here to this day. On leaving the Cars
for this place, the traveller finds a pleas
ant road along the valley ; small, but well
cultivated farms present themselves ;
on either side of the narrow valley,
rise high bills covered with timber
of all kinds ; in some places the road is
very narrow, the Mountain on one side
and the River on the other ; there is
scarcely room for teams to pass each
other, but it is delightful in summer
time, riding along the banks of the sil
very stream until the Church spire is
in view, then here we are among the
mountains as it were. The village is built
up on either side of the River, a range
of hills rising, to a great highth on
the North and South, among which is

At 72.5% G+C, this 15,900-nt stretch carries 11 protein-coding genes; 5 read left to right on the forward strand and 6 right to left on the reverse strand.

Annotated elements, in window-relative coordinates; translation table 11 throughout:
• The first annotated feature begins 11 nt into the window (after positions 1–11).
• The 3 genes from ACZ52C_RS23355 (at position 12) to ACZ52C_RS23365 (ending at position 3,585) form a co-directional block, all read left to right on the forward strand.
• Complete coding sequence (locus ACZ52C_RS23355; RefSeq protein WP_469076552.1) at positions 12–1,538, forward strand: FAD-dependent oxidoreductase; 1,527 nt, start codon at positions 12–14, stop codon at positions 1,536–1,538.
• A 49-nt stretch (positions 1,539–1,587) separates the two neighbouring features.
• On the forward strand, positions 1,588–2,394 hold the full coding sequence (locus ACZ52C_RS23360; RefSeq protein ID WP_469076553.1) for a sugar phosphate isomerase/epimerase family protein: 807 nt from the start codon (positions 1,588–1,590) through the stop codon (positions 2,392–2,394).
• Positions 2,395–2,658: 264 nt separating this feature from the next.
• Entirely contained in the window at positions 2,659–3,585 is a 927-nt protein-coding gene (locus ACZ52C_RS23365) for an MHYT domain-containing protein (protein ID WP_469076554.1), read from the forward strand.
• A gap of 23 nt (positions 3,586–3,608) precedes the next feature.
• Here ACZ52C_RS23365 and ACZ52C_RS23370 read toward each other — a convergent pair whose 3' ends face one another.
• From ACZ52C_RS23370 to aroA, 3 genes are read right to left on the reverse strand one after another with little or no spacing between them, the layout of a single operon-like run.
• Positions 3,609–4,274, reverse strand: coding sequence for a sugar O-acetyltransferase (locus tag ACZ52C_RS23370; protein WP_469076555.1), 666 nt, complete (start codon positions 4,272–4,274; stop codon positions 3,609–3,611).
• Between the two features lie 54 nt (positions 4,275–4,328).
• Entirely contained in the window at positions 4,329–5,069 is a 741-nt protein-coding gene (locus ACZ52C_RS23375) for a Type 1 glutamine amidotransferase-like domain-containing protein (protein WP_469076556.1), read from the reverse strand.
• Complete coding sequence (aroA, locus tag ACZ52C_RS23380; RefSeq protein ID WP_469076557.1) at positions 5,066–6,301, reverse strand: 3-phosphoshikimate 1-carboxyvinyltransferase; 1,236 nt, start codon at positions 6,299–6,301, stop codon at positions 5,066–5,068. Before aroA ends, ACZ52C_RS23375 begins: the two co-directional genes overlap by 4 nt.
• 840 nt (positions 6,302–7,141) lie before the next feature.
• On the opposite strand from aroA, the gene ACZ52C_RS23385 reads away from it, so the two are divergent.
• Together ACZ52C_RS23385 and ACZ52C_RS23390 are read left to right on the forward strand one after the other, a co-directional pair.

one peak upwards of 2000 feet in high',
called Vulture Mountain. This com
mands a most delightful view of the
village below. The river here forms a
perfect letter S, and when viewed from
Vulture mountain is pleasant to behold.
On the whole the. scenery is beautiful alt
around. What sublimity there is in
This place is also known as the "Nar
rows" and well it might be so called for
the valley is narrow and the road is nar
row, yet it is a patte-n of a Green
Mountain Vill. A few "six cent Ar s
tocracy , some Fashionables Arc. but
most of the people of G., are ranked
with the laboring class, an 1 Free Soil
ers and Freinon ers ! 1 I have travell
ed o'er broad Prairies in the far West,
but for picturesque Scenery, give me
the Green H is of old Vermont , for
surpassing beauty and lnvliness. the pure
mountain air, invigorating to mind and
body. O that the sons of New Eng
land who have sought homes in bleed
ing Kansas might enjoy the freedom
which they left behind. Unhappy Kan
sas ! must she si.bmit to that tyranical
Tor the TtnMC.
Mr. Editor : In this article I purpese